A history of failed zoning enforcement

A history of failed zoning enforcement

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To the Editor:

The cause and effect of changing Dukes County Avenue to one-way traffic, when town boards selectively ignore zoning regulations, is that the residents of the neighborhoods suffer the consequences.

Here is the history of how this problem was created. This is all public record information.

Dave Richardson bought the lot where Smoke ‘n Bones is today on 12-3-91 for $89,700.

Dave Richardson bought 119 Duke’s County Avenue, Tony’s Market, on 3-12-92 for $165,000.

Dave bought 122 Dukes County Avenue, the white house on the corner of Dukes County Avenue and Oakland Avenue, across the street from Smoke ‘n Bones, on 12-31-93 for $80,000.

The restaurant that is now Smoke ‘n Bones was built around 1994-1995.

The permit to build a 64-seat restaurant on a 40′x80′ lot was contingent upon the applicant providing the required on-site parking for the restaurant on the property across the street at 122 Dukes County Avenue.

The restaurant was sold on 6-4-97 for $380,000, without the property at 122 Dukes County Avenue that was its parking.

The house was rented for a while and then sold on 9-13-2000 for $229,000.

At some point in this process the restaurant property, Smoke ‘n Bones, secured a 99-year lease for eight parking spaces of the claimed 13 parking spaces in the Tony’s Market parking lot. I say claimed because the parking lot is technically too narrow for two rows of perpendicular parking, so apparently there was no drawn and dimensioned parking lot plan required when the town planning board granted this permission.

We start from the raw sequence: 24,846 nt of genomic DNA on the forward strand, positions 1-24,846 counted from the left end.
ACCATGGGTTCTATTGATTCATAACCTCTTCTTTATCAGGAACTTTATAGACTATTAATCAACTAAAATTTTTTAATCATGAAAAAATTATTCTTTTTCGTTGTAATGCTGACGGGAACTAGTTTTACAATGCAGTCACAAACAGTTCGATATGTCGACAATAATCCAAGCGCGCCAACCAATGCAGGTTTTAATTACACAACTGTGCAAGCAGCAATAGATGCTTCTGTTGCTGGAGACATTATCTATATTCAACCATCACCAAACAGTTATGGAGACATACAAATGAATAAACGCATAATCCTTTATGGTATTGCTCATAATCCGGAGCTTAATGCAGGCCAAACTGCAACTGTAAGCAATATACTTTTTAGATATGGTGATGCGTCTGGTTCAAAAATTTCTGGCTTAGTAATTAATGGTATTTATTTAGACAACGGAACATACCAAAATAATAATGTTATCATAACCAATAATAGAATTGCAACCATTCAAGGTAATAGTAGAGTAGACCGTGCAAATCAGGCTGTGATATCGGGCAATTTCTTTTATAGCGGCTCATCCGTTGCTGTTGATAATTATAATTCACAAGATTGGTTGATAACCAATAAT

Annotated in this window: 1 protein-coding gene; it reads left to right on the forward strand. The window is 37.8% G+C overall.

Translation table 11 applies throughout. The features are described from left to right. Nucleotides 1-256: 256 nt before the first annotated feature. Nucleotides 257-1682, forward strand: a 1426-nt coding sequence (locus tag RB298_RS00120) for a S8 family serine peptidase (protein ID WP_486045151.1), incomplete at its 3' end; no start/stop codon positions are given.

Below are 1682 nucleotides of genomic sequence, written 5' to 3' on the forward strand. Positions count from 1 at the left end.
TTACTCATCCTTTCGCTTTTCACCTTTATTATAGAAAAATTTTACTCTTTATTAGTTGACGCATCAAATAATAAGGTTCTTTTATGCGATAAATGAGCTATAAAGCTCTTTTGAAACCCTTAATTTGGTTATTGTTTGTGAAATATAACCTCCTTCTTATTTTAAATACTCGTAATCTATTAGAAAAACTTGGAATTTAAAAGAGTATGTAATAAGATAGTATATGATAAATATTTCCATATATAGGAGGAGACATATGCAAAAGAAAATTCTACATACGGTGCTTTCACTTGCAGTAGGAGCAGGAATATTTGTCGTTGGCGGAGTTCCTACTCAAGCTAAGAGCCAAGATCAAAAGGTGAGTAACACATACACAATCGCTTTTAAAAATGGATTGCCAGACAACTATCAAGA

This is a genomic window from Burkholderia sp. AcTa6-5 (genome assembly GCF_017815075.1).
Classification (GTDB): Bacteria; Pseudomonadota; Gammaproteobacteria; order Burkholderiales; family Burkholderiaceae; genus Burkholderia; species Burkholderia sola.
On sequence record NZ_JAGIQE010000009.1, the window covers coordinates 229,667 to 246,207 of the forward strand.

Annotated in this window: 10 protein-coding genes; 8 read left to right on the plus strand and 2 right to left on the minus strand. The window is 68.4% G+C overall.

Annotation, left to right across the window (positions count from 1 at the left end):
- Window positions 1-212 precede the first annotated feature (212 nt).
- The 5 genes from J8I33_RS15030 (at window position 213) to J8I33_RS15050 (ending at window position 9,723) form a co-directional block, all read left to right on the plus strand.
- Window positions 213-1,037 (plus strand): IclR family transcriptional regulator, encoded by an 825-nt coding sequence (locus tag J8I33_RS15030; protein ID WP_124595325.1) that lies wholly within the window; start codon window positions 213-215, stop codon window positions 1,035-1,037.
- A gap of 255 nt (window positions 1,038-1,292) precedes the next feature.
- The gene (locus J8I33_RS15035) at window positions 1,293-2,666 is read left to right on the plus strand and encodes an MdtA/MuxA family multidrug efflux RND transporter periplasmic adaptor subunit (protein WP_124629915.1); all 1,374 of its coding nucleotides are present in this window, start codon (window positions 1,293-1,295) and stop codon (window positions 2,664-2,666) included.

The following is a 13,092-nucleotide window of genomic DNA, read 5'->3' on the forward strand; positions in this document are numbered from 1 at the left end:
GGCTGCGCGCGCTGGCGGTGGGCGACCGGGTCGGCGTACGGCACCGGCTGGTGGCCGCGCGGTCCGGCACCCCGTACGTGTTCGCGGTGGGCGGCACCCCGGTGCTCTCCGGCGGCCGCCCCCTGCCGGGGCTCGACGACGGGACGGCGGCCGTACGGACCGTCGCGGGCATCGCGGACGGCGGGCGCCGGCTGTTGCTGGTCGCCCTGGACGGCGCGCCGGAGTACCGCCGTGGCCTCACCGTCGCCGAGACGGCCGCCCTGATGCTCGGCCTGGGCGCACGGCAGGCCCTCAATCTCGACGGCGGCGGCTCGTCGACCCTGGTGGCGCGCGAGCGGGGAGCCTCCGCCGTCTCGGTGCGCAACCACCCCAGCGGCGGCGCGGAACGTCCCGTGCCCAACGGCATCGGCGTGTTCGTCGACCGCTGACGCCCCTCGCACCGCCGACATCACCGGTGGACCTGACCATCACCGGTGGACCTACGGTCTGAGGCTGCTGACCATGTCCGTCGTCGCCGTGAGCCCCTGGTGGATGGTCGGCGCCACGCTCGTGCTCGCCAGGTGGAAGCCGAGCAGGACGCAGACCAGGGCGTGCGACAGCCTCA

The current zoning regulations, requiring adequate on-site parking, have been in effect since 1988 and passed with 106 votes in favor and 1 vote against. One has to wonder, why has Tony’s Market been exempt from zoning regulations that everyone else has to abide by.

Why should all the residents of the neighborhoods in a one-mile circle around Tony’s Market, including property that I own, suffer radically increased vehicle and truck traffic, decreased safety for their children, reduced property values, and diminished emergency response time inevitable from changing many roads to one-way traffic for the benefit of one business when the problem was created by the failure of the town’s planning board and building inspector to enforce zoning regulations properly voted for by the townspeople and approved by the state attorney general in 1988?

Based on the zoning regulations voted for in 1988, and current today, Tony’s Market should have been required to have a minimum of 26 parking spaces when the initial major expansion took place with more parking being required before the business was expanded further with the addition of the takeout restaurant.

The violations of zoning that need to be answered are as follows:

Why was Tony’s allowed to expand to a 4,664 sq. ft. store with only seven parking spaces?

When did the town give Tony’s permission to add the deli to his store?